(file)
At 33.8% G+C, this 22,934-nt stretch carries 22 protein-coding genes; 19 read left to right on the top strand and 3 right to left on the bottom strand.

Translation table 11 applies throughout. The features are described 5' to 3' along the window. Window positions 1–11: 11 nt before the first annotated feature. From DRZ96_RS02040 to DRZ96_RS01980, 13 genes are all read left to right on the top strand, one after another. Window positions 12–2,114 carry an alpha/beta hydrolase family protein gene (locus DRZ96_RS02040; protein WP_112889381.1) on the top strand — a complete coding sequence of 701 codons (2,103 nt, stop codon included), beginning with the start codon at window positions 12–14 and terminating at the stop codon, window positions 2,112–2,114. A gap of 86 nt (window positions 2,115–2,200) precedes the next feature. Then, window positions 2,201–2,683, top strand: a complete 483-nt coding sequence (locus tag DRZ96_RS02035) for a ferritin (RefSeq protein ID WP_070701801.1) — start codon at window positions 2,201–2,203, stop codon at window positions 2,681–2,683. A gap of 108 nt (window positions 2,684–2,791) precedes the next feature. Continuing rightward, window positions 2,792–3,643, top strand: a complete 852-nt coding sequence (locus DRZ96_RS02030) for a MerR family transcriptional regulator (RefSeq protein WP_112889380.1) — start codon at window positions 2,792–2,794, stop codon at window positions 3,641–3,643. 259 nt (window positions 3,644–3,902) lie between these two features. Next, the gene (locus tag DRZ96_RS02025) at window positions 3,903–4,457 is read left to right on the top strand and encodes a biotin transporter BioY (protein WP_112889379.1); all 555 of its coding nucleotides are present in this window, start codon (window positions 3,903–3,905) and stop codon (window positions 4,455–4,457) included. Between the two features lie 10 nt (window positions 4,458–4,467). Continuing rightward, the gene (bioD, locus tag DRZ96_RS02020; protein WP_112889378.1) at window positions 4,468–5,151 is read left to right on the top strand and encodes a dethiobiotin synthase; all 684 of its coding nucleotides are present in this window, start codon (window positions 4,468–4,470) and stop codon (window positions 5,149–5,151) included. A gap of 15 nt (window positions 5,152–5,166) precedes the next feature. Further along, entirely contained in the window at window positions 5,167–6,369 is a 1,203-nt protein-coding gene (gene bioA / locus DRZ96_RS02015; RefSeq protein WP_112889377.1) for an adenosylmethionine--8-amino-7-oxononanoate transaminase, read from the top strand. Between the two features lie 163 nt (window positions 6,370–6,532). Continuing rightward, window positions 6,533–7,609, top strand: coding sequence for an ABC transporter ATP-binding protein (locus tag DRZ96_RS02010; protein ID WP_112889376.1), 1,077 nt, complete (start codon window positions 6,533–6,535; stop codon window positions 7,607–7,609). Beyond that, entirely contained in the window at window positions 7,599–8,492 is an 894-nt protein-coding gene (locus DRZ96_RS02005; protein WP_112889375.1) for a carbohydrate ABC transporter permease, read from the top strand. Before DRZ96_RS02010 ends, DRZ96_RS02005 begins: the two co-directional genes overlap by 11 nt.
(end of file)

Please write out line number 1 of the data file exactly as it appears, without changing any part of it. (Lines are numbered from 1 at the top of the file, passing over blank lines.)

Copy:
At 33.8% G+C, this 22,934-nt stretch carries 22 protein-coding genes; 19 read left to right on the top strand and 3 right to left on the bottom strand.